Virginia Institute of Marine Science
As the oyster aquaculture industry grows and becomes incorporated into management practices, it is important to understand its effects on local environments. This study investigated how water quality and hydrodynamics varied among farms as well as inside versus outside the extent of caged grow-out areas located in southern Chesapeake Bay. Current speed and water quality variables (chlorophyll-a fluorescence, turbidity, and dissolved oxygen) were measured along multiple transects within and adjacent to four oyster farms during two seasons. At the scale of individual aquaculture sites, we were able to detect statistically significant differences in current speed and water quality variables between the areas inside and outside the farms. However, the magnitudes of the water quality differences were minor. Differences between sites and between seasons for water quality variables were typically an order of magnitude greater than those observed within each site (i.e. inside and outside the farm footprint). The relatively small effect of the presence of oysters on water quality is likely attributable to a combination of high background variability, relatively high flushing rates, relatively low oyster density, and small farm footprints. Minimal impacts overall suggest that low-density oyster farms located in adequately-flushed areas are unlikely to negatively impact local water quality.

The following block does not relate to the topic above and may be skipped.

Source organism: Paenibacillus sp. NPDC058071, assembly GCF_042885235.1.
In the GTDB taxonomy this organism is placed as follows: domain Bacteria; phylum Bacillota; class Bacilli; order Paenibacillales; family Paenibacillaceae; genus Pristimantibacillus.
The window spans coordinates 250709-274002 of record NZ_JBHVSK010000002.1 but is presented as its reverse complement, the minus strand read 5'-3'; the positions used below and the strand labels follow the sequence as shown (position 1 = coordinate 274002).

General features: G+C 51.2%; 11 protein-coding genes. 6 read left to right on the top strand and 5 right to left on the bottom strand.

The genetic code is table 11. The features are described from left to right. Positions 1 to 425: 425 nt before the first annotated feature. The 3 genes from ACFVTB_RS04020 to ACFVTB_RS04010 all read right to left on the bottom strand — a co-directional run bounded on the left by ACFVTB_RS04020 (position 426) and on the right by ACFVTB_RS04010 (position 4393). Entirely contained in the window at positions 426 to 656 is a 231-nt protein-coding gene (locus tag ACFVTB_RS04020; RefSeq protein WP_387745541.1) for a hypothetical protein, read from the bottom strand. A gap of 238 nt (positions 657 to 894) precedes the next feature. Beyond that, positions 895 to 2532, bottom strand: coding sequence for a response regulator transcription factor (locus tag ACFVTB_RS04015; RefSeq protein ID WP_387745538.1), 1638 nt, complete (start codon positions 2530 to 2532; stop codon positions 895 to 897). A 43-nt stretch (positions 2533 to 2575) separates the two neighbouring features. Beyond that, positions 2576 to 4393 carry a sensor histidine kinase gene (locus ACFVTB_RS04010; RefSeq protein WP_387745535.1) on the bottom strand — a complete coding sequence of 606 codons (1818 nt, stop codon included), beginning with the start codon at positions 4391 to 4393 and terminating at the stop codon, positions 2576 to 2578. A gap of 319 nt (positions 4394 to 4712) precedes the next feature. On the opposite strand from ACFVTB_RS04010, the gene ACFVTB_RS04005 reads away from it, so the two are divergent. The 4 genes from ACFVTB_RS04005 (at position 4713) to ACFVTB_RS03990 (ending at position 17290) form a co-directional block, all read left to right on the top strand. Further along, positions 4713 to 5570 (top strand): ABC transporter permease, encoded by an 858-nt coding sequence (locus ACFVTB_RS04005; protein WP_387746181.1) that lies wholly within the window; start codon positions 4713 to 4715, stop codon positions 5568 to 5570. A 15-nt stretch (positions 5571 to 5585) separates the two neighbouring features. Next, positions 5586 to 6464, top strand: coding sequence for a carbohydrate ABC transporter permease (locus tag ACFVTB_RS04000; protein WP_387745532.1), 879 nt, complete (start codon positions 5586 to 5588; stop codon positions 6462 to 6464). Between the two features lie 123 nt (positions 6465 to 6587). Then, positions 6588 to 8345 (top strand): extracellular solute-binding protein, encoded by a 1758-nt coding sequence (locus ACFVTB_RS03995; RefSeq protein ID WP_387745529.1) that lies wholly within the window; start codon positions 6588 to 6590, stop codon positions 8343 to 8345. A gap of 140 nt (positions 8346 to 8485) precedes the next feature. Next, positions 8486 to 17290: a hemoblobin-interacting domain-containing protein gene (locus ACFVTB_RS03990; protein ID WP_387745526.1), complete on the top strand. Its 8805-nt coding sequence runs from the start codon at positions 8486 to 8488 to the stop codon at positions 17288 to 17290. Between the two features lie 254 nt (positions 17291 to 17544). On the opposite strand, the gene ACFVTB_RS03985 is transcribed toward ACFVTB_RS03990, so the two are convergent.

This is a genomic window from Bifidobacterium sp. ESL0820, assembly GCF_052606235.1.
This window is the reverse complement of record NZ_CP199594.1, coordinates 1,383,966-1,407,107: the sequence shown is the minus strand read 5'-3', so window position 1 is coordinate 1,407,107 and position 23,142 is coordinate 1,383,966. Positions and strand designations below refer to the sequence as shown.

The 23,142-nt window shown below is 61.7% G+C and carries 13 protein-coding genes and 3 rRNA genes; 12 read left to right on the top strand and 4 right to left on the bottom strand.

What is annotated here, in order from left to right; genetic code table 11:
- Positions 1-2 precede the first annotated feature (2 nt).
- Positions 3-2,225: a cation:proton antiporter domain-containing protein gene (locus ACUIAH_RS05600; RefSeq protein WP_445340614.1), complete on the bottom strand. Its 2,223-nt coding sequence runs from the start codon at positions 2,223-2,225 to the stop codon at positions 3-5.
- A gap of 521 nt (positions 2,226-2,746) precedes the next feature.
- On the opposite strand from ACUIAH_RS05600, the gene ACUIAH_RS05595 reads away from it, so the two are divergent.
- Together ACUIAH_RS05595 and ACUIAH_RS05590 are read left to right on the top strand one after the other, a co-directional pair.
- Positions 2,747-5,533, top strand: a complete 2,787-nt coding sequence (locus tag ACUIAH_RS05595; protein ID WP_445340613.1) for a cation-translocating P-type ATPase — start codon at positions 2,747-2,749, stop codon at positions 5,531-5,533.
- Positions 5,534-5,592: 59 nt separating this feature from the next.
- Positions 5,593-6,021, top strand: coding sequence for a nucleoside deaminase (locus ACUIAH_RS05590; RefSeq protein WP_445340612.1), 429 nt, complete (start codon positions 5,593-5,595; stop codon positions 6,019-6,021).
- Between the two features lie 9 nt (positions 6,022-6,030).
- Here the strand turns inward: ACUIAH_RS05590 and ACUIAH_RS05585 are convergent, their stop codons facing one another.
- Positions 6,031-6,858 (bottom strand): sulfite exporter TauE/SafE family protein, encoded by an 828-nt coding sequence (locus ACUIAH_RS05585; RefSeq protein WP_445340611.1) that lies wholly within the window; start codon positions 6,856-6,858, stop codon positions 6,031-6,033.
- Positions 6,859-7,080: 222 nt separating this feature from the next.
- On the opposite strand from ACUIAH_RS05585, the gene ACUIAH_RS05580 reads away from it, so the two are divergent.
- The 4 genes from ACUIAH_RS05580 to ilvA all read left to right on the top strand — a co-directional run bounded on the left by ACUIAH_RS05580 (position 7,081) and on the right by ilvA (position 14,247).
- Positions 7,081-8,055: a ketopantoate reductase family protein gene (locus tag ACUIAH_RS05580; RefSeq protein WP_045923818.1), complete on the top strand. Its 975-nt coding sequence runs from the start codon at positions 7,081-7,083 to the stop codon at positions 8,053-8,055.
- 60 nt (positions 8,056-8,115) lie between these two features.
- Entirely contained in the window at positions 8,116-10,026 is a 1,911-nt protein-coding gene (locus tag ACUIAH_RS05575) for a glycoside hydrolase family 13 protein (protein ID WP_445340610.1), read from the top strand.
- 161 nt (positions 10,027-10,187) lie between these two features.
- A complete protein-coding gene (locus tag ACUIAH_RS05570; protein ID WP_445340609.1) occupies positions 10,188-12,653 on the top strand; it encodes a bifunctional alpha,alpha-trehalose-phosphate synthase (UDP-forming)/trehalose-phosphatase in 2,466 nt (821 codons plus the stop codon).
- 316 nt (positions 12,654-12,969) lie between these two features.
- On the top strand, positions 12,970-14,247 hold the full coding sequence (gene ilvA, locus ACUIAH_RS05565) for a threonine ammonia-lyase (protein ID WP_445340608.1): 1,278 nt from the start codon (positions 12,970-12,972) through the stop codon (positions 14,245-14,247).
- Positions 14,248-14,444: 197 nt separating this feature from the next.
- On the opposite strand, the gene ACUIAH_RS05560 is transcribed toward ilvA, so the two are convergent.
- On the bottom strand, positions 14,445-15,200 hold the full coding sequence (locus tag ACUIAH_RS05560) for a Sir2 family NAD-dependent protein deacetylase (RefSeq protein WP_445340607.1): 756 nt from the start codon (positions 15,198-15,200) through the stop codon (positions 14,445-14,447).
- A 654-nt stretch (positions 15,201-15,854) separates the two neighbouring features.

Associated datafiles available at: https://doi.org/10.25773/wwva-tz18
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Turner, Jessica; Kellogg, M. Lisa; Massey, Grace M.; and Friedrichs, Carl, "Minimal effects of oyster aquaculture on local water quality: Examples from southern Chesapeake Bay" (2019). VIMS Articles. 1790.